For Jason MacIsaac, the complex procedure of creating a video game usually starts with the simple process of scribbling a pen on a napkin.
Centennial College’s East York campus concluded its fall guest artist series on Oct. 21 with MacIsaac, a 14-year veteran in game design and co-founder of the St. Catharines-based company Cerebral Vortex Games. MacIsaac used Centennial’s “Creative Fusion” forum to talk about how creating video games starts with a crude vision, which is then fine-tuned and brought to life by game artists.
As design director, he compares himself to an architect. He can envision the grand scheme of a game, but when it comes down to building it, he relies on those within the artistic and mathematical trades.
“Artists take my crude mock-ups for a game and turn them into something beautiful,” he said.
“Something that happens a lot is design by cocktail napkin,” he said. Artists then take his drawings and “the rest is up to them.”
“The weird thing is that I work with people who can do things that I can’t,” MacIsaac said. “I’m a horrible, horrible artist and I’m also not a programmer. I identify myself as a writer by trade. So it’s really weird that people… actually have to take orders from me.”
MacIsaac, 37, who is now the executive editor for the Canadian video game and entertainment television show Electric Playground, was the design director of many games while at Cerebral Vortex Games.
One of the notable ones is Ghost Breaker, a ghost-hunting game for the iPhone which integrates the camera as a game-play feature. MacIsaac demonstrated Ghost Breaker as part of his presentation, showing students how the room they were in became a spectral hunting ground.
“This is pretty sweet,” said 19-year-old student Shauna Hacouette as she panned the iPhone across the room, shooting orbs of light at the ghost appearing on the screen.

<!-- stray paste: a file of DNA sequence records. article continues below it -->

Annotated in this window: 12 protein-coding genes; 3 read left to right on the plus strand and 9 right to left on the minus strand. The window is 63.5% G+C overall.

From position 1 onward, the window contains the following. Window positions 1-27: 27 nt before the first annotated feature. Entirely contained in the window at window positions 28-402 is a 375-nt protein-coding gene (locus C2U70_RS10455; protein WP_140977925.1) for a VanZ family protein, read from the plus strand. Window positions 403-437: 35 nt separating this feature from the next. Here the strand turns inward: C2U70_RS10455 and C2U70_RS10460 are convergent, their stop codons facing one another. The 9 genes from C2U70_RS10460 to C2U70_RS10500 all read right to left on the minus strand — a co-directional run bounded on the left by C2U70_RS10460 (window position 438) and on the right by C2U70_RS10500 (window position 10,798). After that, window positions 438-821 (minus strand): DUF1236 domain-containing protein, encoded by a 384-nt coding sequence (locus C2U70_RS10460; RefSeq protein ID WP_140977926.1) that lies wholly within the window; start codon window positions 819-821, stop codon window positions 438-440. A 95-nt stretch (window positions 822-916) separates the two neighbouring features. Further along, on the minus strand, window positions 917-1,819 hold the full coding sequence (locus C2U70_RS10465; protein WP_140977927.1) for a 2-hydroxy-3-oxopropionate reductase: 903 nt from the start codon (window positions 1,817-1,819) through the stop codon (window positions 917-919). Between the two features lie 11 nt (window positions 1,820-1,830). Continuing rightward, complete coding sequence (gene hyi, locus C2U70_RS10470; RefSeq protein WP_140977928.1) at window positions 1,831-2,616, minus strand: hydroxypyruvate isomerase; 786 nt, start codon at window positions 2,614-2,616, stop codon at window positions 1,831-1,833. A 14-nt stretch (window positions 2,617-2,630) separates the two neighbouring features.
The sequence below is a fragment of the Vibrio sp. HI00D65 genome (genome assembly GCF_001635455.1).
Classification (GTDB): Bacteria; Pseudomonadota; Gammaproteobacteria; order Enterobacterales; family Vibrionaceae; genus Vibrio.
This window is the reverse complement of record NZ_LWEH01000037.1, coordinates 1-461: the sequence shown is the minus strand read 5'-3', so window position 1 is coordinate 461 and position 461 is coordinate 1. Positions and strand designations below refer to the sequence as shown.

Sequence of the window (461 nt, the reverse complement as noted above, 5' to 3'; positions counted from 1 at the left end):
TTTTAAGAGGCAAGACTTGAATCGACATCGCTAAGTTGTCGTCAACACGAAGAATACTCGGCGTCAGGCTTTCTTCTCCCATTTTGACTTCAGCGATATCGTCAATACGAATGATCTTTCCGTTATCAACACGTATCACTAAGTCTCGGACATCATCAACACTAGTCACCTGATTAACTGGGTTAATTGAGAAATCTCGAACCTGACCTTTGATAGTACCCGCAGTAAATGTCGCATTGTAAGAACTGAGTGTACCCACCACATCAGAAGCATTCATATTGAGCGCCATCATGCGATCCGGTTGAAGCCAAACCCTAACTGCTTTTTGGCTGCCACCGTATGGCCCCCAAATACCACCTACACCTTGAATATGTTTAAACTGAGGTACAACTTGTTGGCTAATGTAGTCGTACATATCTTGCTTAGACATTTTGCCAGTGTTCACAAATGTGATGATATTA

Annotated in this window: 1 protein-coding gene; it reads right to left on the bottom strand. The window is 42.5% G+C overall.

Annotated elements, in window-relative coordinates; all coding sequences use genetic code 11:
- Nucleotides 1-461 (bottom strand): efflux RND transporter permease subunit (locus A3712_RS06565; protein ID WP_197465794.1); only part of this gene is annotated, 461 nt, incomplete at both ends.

While creating Ghost Breaker is one of his proudest accomplishments, he said a memorable career moment for him was when he got Ontario Premier Dalton McGuinty to admit he likes the violent shooting game Max Payne.
MacIsaac recalled how, coming out of school, he thought he would get to make his “dream game” — but he soon faced a different reality.
He said artists new to the industry often get frustrated because they seek more creative freedom. However, while they still have to follow the direction of a lead designer, there is still room for interpretation.
“Artists can sneak things in where they can,” he said. “Even though they are essentially just a cog in the machine.”
A way around these restrictions is innovation. He says adding nifty lighting effects to a game interface is one way an artist can personalize their work.
MacIsaac also talked about job prospects now that acclaimed video game developer Ubisoft is opening a flagship studio here in Toronto at the end of the year.
“Over three years, they (Ubisoft) will grow to over 800 people,” he said, “and I happen to know… how they hire people.
“If you go in with a killer portfolio, an awesome resume and you nail the interview, they will hire you at a junior level position,” he said. “That’s actually fairly impressive.”